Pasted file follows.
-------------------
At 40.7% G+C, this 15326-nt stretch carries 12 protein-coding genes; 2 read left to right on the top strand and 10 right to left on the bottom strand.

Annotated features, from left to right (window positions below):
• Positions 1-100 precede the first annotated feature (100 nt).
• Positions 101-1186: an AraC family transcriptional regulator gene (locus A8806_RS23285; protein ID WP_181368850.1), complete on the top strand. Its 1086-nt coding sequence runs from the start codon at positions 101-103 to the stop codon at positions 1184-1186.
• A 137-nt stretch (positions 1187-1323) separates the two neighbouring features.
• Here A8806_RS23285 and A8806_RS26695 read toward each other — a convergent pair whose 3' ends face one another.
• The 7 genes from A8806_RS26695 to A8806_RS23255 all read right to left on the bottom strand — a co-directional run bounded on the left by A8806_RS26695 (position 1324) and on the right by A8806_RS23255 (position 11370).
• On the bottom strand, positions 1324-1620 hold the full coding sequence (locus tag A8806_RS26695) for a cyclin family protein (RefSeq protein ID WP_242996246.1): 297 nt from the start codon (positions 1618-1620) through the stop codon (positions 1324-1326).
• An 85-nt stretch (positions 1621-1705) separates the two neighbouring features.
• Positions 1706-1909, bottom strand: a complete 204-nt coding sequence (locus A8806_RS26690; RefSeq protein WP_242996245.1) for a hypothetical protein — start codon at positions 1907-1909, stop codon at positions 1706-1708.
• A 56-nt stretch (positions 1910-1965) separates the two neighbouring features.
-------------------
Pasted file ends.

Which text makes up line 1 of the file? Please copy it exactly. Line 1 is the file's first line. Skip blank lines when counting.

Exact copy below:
At 40.7% G+C, this 15326-nt stretch carries 12 protein-coding genes; 2 read left to right on the top strand and 10 right to left on the bottom strand.